What Now? Episode 6 podcast transcript
The following is a transcription of episode 8 of the podcast What Now?, “We Were Strangers” with Abigail Uhrman, provided for accessibilty for all website visitors.
Sara Beth Berman: Welcome to What Now?, a podcast from the Jewish Theological Seminary that asks how we respond when it all goes wrong. I’m Sara Beth Berman, your host, and a graduate of the Davidson School at JTS, and I’ve been searching for answers for a long time. Almost a decade ago, I had a crisis of faith when my fiancé Rafi, a fifth-year rabbinical student, died after a year of suffering and a month in a coma. Even all these years later, I’m still trying to find answers to the hard questions. Specifically, why? Why do humans suffer? And what now? How does our tradition help us tackle this fundamentally human experience?
Tragedy and misfortune strike all of us just about every day. On a scale of one to 10, where one is dropping your perfectly scooped ice cream cone onto the sidewalk before you get to eat it, and 10 is that time I was widowed before my wedding. In my continued search to answer my big questions, “Why?,” and “What now?,” I’m meeting with professors and teachers from my beloved alma mater JTS, the Jewish Theological Seminary. Each professor and each person has had their own struggles. My professors have applied their wisdom and scholarship to finding answers. After years of banging my head against a wall while I whine loudly about tragedy, I’m hoping my professors can help me find some answers.
In this episode, I sat down with Professor Abigail Uhrman, who teaches and researches in the Davidson School of Jewish Education at JTS. Dr. Uhrman and I spoke about communal tragedy, specifically about challenges around inclusion in Jewish educational settings, as well as how to talk to children about more conventional kinds of tragedy. I’ll let her introduce herself.
Abigail Uhrman: My name is Abigail Uhrman. I’m an assistant professor in the Davidson School. I teach a number of courses to rabbinical students and graduate students. And I also do a lot of research on Jewish education.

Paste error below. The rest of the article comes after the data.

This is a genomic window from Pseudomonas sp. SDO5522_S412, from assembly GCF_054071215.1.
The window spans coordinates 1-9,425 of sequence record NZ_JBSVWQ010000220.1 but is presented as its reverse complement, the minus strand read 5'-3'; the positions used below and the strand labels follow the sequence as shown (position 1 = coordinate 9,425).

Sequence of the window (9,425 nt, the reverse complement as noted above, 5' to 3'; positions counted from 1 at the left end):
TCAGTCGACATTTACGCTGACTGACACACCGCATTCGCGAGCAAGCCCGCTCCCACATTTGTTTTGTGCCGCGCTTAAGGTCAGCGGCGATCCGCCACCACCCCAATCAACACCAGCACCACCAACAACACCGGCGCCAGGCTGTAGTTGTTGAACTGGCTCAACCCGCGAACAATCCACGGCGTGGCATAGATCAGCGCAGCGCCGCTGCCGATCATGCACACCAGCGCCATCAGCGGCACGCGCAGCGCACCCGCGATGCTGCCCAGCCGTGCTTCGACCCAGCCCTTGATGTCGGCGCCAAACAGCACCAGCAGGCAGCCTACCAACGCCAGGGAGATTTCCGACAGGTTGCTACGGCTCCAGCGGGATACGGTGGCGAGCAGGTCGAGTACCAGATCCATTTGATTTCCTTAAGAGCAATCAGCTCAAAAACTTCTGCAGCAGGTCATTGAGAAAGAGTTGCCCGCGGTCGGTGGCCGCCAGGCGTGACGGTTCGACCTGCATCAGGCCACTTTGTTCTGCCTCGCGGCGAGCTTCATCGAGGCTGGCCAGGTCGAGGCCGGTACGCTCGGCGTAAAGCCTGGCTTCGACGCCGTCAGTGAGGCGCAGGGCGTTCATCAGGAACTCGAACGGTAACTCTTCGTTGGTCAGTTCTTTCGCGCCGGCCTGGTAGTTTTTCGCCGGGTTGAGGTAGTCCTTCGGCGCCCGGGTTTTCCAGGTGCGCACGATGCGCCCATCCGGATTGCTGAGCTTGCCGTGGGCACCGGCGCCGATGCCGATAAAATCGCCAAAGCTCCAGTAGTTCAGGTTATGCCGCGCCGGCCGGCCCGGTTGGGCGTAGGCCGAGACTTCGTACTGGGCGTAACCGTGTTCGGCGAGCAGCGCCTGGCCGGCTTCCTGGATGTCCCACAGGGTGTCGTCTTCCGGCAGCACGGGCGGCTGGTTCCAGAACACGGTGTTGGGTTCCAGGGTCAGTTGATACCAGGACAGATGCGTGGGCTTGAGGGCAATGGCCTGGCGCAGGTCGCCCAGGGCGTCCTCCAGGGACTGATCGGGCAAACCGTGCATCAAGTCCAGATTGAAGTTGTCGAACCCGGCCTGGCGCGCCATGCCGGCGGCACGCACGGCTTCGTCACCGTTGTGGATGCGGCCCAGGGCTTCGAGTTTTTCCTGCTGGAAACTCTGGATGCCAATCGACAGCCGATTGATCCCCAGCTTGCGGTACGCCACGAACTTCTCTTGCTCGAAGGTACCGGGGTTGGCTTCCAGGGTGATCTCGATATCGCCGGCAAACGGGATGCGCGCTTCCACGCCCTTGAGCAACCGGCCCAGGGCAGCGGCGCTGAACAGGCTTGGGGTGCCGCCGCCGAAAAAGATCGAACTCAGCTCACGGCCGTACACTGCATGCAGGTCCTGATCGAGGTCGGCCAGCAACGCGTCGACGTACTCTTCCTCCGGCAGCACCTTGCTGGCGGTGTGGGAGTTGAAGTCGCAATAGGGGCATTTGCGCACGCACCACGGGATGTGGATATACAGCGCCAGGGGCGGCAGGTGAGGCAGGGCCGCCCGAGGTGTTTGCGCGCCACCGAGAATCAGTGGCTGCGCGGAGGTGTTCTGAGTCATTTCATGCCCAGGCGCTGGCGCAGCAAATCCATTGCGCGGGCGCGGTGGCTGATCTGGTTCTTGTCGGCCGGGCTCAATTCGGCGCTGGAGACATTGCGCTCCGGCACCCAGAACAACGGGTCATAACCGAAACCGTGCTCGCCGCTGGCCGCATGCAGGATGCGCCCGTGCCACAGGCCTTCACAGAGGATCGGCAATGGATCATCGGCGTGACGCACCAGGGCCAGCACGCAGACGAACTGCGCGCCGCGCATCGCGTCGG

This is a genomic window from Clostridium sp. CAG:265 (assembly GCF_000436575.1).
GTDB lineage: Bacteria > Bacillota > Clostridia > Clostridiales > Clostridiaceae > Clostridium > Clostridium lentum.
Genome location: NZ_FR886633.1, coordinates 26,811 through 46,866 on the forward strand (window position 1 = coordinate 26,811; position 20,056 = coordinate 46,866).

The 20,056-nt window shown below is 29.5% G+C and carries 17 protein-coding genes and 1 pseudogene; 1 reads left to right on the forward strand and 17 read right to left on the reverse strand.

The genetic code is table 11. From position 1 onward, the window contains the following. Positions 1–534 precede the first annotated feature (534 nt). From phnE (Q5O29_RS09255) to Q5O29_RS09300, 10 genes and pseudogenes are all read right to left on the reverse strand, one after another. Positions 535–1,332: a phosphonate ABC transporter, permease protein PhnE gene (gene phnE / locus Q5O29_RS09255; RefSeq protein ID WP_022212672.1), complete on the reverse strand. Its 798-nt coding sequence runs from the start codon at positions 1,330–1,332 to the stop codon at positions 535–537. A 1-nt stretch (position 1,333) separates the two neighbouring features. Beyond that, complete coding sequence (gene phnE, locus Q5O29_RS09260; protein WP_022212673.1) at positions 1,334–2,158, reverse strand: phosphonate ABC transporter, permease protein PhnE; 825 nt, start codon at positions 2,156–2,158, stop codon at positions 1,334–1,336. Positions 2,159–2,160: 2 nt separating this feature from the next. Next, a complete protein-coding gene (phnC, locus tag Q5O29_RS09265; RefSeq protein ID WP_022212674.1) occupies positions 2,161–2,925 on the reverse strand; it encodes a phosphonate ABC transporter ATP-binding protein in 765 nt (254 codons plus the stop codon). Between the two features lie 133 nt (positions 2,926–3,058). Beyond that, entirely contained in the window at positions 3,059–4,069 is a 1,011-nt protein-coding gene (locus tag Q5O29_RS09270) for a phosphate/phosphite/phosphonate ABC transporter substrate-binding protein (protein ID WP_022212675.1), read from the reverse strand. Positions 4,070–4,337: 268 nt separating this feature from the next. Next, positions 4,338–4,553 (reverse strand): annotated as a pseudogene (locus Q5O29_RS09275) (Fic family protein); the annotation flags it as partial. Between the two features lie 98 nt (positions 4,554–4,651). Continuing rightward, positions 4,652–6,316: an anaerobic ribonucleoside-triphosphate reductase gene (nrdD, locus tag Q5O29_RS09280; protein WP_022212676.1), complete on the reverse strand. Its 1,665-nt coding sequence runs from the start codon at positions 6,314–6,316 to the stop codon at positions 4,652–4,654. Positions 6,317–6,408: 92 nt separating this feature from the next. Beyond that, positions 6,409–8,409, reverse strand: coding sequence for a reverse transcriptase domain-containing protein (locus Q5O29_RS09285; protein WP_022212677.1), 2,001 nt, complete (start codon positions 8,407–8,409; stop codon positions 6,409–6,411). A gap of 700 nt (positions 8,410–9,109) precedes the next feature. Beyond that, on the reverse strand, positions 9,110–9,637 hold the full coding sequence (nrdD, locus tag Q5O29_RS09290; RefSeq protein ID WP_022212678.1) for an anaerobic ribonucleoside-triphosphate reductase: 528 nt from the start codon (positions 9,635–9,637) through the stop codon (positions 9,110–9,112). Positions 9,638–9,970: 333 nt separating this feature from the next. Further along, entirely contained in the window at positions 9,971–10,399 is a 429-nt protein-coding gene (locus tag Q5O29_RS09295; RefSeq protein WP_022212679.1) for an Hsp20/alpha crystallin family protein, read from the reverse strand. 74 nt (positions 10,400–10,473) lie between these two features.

SBB: So as a graduate of the Davidson School, I’m very excited to be talking to a Davidson professor. So when I invite people to have this conversation with me, the framing that I use is this scale of one to 10. So on a scale of one to 10, where one is spilling your tea all over yourself right as you’re going into a meeting, and 10 is the Book of Job, where would you find yourself or some of your experiences or some of your studies in that scale from one to 10? So something that’s really small and something that’s large.
AU: So I would say I’ve had plenty of one, twos, and threes, like we all do. I feel really lucky that I don’t have a lot of the higher numbers. I think I have a lot of the experiences that most of us have, of losing a grandparent or other sort of bigger picture things. I would say when I think about 10s in my life and my world right now, I’m thinking really about sort of national and global crises. And the implications that has for my everyday life and how I talk to my kids and the world that I’m raising my family.
SBB: That’s a totally reasonable response, trying to find yourself on that scale, especially when you think about the constant flow of news. I could rattle out a list of shootings and natural disasters and all sorts of other terrible things that happen in our world today. When we’re talking to our students, to our kids, to our families about all of the terrible things that come up, how do you approach that?
AU: So first of all, I just want to say that it’s actually really tough. These are hard conversations to have. They’re hard conversations to do well. And I would say that even if we’re extremely prepared and thoughtful about how we do it, it doesn’t make it easy. So that’s just sort of the baseline understanding, I think, is that this is hard work. And this is hard work to do well. And I don’t think there’s expectation that it’s going to be good, necessarily. I think it’s just hard.
But in terms of thinking about what we as educators, what we as parents, even, can do to help have these really hard conversations with kids, I think about it in terms of, if we think of prayer or tefillah as having the keva side and kavanah side, the sort of fixed piece and also the more spontaneous piece, I actually think this fits nicely into that model. So I think the keva piece or the fixed, rigid piece, is that before anything happens—as you said, things happen all the time. But before anything happens that you actually need to confront and deal with immediately, I think you need to have processes and rituals in place for talking to kids about hard things and hard topics.